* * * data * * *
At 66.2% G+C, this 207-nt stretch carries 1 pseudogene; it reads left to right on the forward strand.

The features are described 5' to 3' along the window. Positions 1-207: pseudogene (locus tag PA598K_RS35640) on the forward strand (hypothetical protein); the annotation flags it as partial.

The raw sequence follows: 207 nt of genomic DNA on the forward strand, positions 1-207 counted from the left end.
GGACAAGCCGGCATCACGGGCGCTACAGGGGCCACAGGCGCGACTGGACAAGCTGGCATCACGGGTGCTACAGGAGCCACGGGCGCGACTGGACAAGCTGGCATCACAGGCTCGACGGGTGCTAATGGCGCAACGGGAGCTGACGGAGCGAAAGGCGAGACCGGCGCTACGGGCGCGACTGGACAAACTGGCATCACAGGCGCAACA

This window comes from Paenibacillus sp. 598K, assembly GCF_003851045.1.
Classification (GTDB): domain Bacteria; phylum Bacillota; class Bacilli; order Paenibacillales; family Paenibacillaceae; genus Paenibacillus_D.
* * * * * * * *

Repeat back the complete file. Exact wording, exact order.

At 66.2% G+C, this 207-nt stretch carries 1 pseudogene; it reads left to right on the forward strand.

The features are described 5' to 3' along the window. Positions 1-207: pseudogene (locus tag PA598K_RS35640) on the forward strand (hypothetical protein); the annotation flags it as partial.

The raw sequence follows: 207 nt of genomic DNA on the forward strand, positions 1-207 counted from the left end.
GGACAAGCCGGCATCACGGGCGCTACAGGGGCCACAGGCGCGACTGGACAAGCTGGCATCACGGGTGCTACAGGAGCCACGGGCGCGACTGGACAAGCTGGCATCACAGGCTCGACGGGTGCTAATGGCGCAACGGGAGCTGACGGAGCGAAAGGCGAGACCGGCGCTACGGGCGCGACTGGACAAACTGGCATCACAGGCGCAACA

This window comes from Paenibacillus sp. 598K, assembly GCF_003851045.1.
Classification (GTDB): domain Bacteria; phylum Bacillota; class Bacilli; order Paenibacillales; family Paenibacillaceae; genus Paenibacillus_D.